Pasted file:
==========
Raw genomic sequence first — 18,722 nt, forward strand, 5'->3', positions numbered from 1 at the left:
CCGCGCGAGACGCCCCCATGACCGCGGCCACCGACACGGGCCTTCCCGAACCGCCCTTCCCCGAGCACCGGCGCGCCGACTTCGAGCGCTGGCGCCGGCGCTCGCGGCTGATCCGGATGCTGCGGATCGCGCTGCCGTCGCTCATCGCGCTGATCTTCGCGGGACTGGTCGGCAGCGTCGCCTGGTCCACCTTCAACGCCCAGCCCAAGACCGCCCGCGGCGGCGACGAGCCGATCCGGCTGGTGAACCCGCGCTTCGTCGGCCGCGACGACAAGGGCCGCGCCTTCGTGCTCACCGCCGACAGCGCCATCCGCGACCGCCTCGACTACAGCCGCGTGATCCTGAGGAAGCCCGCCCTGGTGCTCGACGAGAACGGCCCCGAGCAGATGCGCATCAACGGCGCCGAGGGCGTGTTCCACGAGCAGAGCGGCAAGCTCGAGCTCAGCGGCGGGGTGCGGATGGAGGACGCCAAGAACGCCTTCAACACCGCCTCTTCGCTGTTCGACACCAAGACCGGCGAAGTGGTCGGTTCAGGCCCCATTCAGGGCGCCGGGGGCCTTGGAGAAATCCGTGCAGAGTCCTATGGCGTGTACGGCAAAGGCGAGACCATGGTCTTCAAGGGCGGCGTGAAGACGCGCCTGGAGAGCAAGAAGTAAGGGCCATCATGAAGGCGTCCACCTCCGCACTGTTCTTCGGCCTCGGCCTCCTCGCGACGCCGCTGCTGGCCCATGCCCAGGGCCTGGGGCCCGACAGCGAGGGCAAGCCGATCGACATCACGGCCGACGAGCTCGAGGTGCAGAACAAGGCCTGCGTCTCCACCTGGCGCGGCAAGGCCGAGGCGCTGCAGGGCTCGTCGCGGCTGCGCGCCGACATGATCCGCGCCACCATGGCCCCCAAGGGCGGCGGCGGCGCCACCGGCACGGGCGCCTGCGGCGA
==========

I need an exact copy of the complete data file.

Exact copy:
Raw genomic sequence first — 18,722 nt, forward strand, 5'->3', positions numbered from 1 at the left:
CCGCGCGAGACGCCCCCATGACCGCGGCCACCGACACGGGCCTTCCCGAACCGCCCTTCCCCGAGCACCGGCGCGCCGACTTCGAGCGCTGGCGCCGGCGCTCGCGGCTGATCCGGATGCTGCGGATCGCGCTGCCGTCGCTCATCGCGCTGATCTTCGCGGGACTGGTCGGCAGCGTCGCCTGGTCCACCTTCAACGCCCAGCCCAAGACCGCCCGCGGCGGCGACGAGCCGATCCGGCTGGTGAACCCGCGCTTCGTCGGCCGCGACGACAAGGGCCGCGCCTTCGTGCTCACCGCCGACAGCGCCATCCGCGACCGCCTCGACTACAGCCGCGTGATCCTGAGGAAGCCCGCCCTGGTGCTCGACGAGAACGGCCCCGAGCAGATGCGCATCAACGGCGCCGAGGGCGTGTTCCACGAGCAGAGCGGCAAGCTCGAGCTCAGCGGCGGGGTGCGGATGGAGGACGCCAAGAACGCCTTCAACACCGCCTCTTCGCTGTTCGACACCAAGACCGGCGAAGTGGTCGGTTCAGGCCCCATTCAGGGCGCCGGGGGCCTTGGAGAAATCCGTGCAGAGTCCTATGGCGTGTACGGCAAAGGCGAGACCATGGTCTTCAAGGGCGGCGTGAAGACGCGCCTGGAGAGCAAGAAGTAAGGGCCATCATGAAGGCGTCCACCTCCGCACTGTTCTTCGGCCTCGGCCTCCTCGCGACGCCGCTGCTGGCCCATGCCCAGGGCCTGGGGCCCGACAGCGAGGGCAAGCCGATCGACATCACGGCCGACGAGCTCGAGGTGCAGAACAAGGCCTGCGTCTCCACCTGGCGCGGCAAGGCCGAGGCGCTGCAGGGCTCGTCGCGGCTGCGCGCCGACATGATCCGCGCCACCATGGCCCCCAAGGGCGGCGGCGGCGCCACCGGCACGGGCGCCTGCGGCGA